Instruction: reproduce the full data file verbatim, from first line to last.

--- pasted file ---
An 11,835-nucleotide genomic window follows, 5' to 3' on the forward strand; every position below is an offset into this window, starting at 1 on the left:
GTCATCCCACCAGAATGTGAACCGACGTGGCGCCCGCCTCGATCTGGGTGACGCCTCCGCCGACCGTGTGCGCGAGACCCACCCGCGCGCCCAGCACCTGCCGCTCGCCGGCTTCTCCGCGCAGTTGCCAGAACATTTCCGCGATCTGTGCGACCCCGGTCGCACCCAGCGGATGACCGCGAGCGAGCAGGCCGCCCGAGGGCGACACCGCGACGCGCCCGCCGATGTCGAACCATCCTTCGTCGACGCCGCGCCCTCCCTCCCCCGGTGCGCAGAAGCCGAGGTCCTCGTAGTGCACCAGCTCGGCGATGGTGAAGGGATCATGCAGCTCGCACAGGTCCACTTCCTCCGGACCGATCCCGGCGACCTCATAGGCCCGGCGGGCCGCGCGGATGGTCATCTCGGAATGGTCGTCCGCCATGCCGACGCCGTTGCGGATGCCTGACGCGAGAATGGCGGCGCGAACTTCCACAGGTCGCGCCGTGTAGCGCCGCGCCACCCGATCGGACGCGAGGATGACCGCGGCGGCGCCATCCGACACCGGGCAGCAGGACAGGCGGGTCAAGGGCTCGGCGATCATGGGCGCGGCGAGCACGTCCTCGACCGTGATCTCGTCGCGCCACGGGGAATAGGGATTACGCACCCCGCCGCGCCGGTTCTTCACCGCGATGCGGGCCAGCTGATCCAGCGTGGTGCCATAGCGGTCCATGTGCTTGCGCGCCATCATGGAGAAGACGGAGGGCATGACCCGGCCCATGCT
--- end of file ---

An 11,835-nucleotide genomic window follows, 5' to 3' on the forward strand; every position below is an offset into this window, starting at 1 on the left:
GTCATCCCACCAGAATGTGAACCGACGTGGCGCCCGCCTCGATCTGGGTGACGCCTCCGCCGACCGTGTGCGCGAGACCCACCCGCGCGCCCAGCACCTGCCGCTCGCCGGCTTCTCCGCGCAGTTGCCAGAACATTTCCGCGATCTGTGCGACCCCGGTCGCACCCAGCGGATGACCGCGAGCGAGCAGGCCGCCCGAGGGCGACACCGCGACGCGCCCGCCGATGTCGAACCATCCTTCGTCGACGCCGCGCCCTCCCTCCCCCGGTGCGCAGAAGCCGAGGTCCTCGTAGTGCACCAGCTCGGCGATGGTGAAGGGATCATGCAGCTCGCACAGGTCCACTTCCTCCGGACCGATCCCGGCGACCTCATAGGCCCGGCGGGCCGCGCGGATGGTCATCTCGGAATGGTCGTCCGCCATGCCGACGCCGTTGCGGATGCCTGACGCGAGAATGGCGGCGCGAACTTCCACAGGTCGCGCCGTGTAGCGCCGCGCCACCCGATCGGACGCGAGGATGACCGCGGCGGCGCCATCCGACACCGGGCAGCAGGACAGGCGGGTCAAGGGCTCGGCGATCATGGGCGCGGCGAGCACGTCCTCGACCGTGATCTCGTCGCGCCACGGGGAATAGGGATTACGCACCCCGCCGCGCCGGTTCTTCACCGCGATGCGGGCCAGCTGATCCAGCGTGGTGCCATAGCGGTCCATGTGCTTGCGCGCCATCATGGAGAAGACGGAGGGCATGACCCGGCCCATGCT